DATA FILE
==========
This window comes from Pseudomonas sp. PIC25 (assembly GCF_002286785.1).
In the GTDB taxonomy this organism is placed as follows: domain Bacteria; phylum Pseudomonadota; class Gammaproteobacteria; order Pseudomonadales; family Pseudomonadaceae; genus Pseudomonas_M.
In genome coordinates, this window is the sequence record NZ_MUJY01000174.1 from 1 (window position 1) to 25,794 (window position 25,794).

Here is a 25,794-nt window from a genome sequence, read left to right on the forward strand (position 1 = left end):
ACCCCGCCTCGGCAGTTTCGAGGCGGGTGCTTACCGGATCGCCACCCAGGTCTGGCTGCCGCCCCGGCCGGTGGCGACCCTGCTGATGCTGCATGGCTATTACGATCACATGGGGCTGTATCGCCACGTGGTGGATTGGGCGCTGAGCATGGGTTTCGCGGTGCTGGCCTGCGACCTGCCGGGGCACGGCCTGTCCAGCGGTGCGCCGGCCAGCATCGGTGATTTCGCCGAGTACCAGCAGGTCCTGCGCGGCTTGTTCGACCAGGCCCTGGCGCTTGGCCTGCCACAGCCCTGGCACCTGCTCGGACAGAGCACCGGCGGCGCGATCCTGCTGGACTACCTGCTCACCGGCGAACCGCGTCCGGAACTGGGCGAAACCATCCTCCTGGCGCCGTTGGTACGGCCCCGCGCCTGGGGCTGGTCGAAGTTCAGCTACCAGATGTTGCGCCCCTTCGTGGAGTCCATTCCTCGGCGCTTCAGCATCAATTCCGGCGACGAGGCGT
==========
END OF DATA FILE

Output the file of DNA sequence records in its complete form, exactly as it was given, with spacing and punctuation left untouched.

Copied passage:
This window comes from Pseudomonas sp. PIC25 (assembly GCF_002286785.1).
In the GTDB taxonomy this organism is placed as follows: domain Bacteria; phylum Pseudomonadota; class Gammaproteobacteria; order Pseudomonadales; family Pseudomonadaceae; genus Pseudomonas_M.
In genome coordinates, this window is the sequence record NZ_MUJY01000174.1 from 1 (window position 1) to 25,794 (window position 25,794).

Here is a 25,794-nt window from a genome sequence, read left to right on the forward strand (position 1 = left end):
ACCCCGCCTCGGCAGTTTCGAGGCGGGTGCTTACCGGATCGCCACCCAGGTCTGGCTGCCGCCCCGGCCGGTGGCGACCCTGCTGATGCTGCATGGCTATTACGATCACATGGGGCTGTATCGCCACGTGGTGGATTGGGCGCTGAGCATGGGTTTCGCGGTGCTGGCCTGCGACCTGCCGGGGCACGGCCTGTCCAGCGGTGCGCCGGCCAGCATCGGTGATTTCGCCGAGTACCAGCAGGTCCTGCGCGGCTTGTTCGACCAGGCCCTGGCGCTTGGCCTGCCACAGCCCTGGCACCTGCTCGGACAGAGCACCGGCGGCGCGATCCTGCTGGACTACCTGCTCACCGGCGAACCGCGTCCGGAACTGGGCGAAACCATCCTCCTGGCGCCGTTGGTACGGCCCCGCGCCTGGGGCTGGTCGAAGTTCAGCTACCAGATGTTGCGCCCCTTCGTGGAGTCCATTCCTCGGCGCTTCAGCATCAATTCCGGCGACGAGGCGT